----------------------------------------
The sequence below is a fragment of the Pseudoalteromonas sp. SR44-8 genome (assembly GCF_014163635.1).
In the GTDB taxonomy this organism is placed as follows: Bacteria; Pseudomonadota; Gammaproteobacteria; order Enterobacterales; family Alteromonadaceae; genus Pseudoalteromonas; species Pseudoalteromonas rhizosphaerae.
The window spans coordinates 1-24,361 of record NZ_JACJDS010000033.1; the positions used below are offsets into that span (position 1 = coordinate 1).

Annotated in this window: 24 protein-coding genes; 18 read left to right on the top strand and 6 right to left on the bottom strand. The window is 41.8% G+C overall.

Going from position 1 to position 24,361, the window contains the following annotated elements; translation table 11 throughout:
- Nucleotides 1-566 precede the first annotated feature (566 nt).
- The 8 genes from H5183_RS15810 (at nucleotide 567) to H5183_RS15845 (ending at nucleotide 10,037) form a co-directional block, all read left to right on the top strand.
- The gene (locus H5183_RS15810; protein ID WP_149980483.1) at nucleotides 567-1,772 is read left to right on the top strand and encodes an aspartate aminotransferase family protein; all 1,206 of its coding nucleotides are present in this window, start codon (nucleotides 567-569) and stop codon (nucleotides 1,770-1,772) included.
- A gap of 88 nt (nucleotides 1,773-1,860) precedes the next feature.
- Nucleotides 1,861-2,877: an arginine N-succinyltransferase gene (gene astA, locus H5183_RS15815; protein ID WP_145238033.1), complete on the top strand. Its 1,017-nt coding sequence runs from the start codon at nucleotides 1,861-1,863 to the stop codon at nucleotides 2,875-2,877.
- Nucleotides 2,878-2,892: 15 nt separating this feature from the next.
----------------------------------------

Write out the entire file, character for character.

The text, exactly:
The sequence below is a fragment of the Pseudoalteromonas sp. SR44-8 genome (assembly GCF_014163635.1).
In the GTDB taxonomy this organism is placed as follows: Bacteria; Pseudomonadota; Gammaproteobacteria; order Enterobacterales; family Alteromonadaceae; genus Pseudoalteromonas; species Pseudoalteromonas rhizosphaerae.
The window spans coordinates 1-24,361 of record NZ_JACJDS010000033.1; the positions used below are offsets into that span (position 1 = coordinate 1).

Annotated in this window: 24 protein-coding genes; 18 read left to right on the top strand and 6 right to left on the bottom strand. The window is 41.8% G+C overall.

Going from position 1 to position 24,361, the window contains the following annotated elements; translation table 11 throughout:
- Nucleotides 1-566 precede the first annotated feature (566 nt).
- The 8 genes from H5183_RS15810 (at nucleotide 567) to H5183_RS15845 (ending at nucleotide 10,037) form a co-directional block, all read left to right on the top strand.
- The gene (locus H5183_RS15810; protein ID WP_149980483.1) at nucleotides 567-1,772 is read left to right on the top strand and encodes an aspartate aminotransferase family protein; all 1,206 of its coding nucleotides are present in this window, start codon (nucleotides 567-569) and stop codon (nucleotides 1,770-1,772) included.
- A gap of 88 nt (nucleotides 1,773-1,860) precedes the next feature.
- Nucleotides 1,861-2,877: an arginine N-succinyltransferase gene (gene astA, locus H5183_RS15815; protein ID WP_145238033.1), complete on the top strand. Its 1,017-nt coding sequence runs from the start codon at nucleotides 1,861-1,863 to the stop codon at nucleotides 2,875-2,877.
- Nucleotides 2,878-2,892: 15 nt separating this feature from the next.